Why Doing Absolutely Nothing is Extremely Beneficial

I know what you’re thinking, we all know how to do nothing. We all know how to lie around and waste time. But many of us are too busy with everything going on in our lives, so when we do it, our minds are often distracted on other things. We may find it hard to relax and actually enjoy the nothingness.

Doing nothing can be a waste of time, or it can be a pure art. Here’s how to become a master, and in the process; improve your life, melt away the stress, and make yourself more productive in your daily routine.

How To Start

Doing nothing can be overwhelming if you attempt to do too much nothing at once. Do small nothings at first. Focus on 5-10 minutes at a time, and start your practice sessions in a comfortable place. I think that this will vary for everyone. Overall, I think it’s best to start in a private place – not at work or in a busy public place.

You may also not be ready to do nothing in the confined spaces of your house, like in your bedroom or living room. Try going to your favorite nature spot, somewhere secluded if possible. I always find solace in a place that has water – being near the ocean, a lake, a creek, etc.

Find a time and place where there are not many distractions, not much noise, not a lot of people to bother you.

Shut off all distractions — TV, computer, cell phones, music. Doing nothing is hard when our electronic bff’s are calling our names. It’s especially hard with absolutely no distractions other than your own thoughts.

After 5-10 minutes of doing nothing, you can quit. Try to do this every day, or as much as possible to develop the routine. You might want to start by just doin a couple minutes every day. 5-10 doesn’t sound like much, but it’ll feel like an eternity your first few times trying. Download the app called Insight Timer, which has free guided meditation sessions, and timed meditations.


Most likely, your mind will be wandering quite a bit as you’re sitting in your space of solitude. So, we’ll practice a technique that is not only extremely beneficial for you, but also gives you something to do.

Start first by breathing slowly in, and then slowly out. Now closely monitor your breath as it enters your body, through your nose, and goes down into your lungs, and fills your lungs. Now feel it as it goes out of your body, through your mouth, and feel the satisfying emptying of your lungs.

Do this for 5-10 minutes, if you can. Practice this as you can. When you start thinking about other things, attempt to bring your thoughts back to your breathing.


An important part of doing nothing is being able to completely relax. If we are tense, then the doing of the nothing is really uncomfortable. Relaxing starts by finding a comfortable place to do your nothing — a grassy alcove, a perch above the ocean, on your porch. Maybe you want to start inside in a more private environment such as on a plush couch, or maybe on a well-made, clean bed. Once you’ve found your spot, lie in it, and wiggle around to make it fit your body better. You want to be comfortable and not constantly fidgeting around.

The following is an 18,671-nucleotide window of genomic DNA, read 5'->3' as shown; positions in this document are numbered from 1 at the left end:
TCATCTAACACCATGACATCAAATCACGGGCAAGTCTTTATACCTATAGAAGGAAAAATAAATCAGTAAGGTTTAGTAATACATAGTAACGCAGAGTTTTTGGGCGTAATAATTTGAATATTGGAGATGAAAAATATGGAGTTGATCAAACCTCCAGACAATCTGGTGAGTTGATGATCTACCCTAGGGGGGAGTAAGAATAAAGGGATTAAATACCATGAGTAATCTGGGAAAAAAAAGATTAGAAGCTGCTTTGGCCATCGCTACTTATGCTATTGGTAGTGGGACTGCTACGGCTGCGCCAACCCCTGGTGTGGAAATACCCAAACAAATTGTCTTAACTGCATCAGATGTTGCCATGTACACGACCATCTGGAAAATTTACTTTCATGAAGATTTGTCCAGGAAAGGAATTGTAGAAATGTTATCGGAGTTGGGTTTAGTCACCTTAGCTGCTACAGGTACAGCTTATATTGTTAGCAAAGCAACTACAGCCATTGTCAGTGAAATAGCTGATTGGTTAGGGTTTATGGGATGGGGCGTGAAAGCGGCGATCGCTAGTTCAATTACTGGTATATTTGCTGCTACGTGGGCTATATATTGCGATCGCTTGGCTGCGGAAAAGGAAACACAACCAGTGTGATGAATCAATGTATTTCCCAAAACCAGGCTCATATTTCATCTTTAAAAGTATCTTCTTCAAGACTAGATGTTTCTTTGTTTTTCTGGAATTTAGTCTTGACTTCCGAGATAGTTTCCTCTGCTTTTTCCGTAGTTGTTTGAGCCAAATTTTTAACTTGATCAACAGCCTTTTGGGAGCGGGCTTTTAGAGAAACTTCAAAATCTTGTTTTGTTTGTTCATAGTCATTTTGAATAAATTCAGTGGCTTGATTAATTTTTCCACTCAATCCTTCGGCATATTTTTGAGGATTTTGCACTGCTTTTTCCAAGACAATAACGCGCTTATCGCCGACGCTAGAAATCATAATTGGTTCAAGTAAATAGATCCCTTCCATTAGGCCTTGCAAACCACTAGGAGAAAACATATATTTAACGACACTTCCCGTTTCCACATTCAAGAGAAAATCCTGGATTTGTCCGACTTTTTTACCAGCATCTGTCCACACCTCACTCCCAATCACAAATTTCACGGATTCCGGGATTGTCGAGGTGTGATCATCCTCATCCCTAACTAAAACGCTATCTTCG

Next, try the breathing technique. If you are not completely relaxed by now, you can try something called Yoga Nidra. This is essentially the practice of hypnotizing your own body into a state of total relaxation.

Although this technique works best laying down, you can also practice if you’re sitting upright. Starting with your toes, visualize your feet heavy, sinking into the earth. Actually say the words in your head – “my feet are sinking into the earth, they are heavy”, and work your way up your entire body. You can also say things like “I am completely and utterly at peace. There is nowhere else I’m supposed to be, nothing else I’m supposed to be doing, I am here for myself and I am okay.”

Another great way of relaxing is an exercise where you tense each muscle in your body, one body part at a time, and then let the tensed muscle relax. Continue for every tense muscle in your body, working your way up from your feet to your head.

The Art Of Meditation

Being out in nature, you can practice the art for 20 minutes, an hour, or even longer. There are fewer distractions, and you can really shut yourself off from the stresses of life. Don’t just let your mind wander everywhere — focus on the natural surroundings around you. Look closely at the plants, at the water, at the wildlife. Truly appreciate the majesty of nature, the miracle of life.

The next step is to try doing nothing in the middle of chaos, in your workplace or other stressful environment. Just shut everything out, close your eyes, and think about your breathing. Try a relaxation technique.

Do this for 5-10 minutes at a time, building up to 20-30 minutes. If you can do this, in the middle of a stressful day at work or with your kids, you will allow yourself to focus more fully on the task at hand. You will be relaxed and ready to concentrate, to able to bring yourself into a state of peace.

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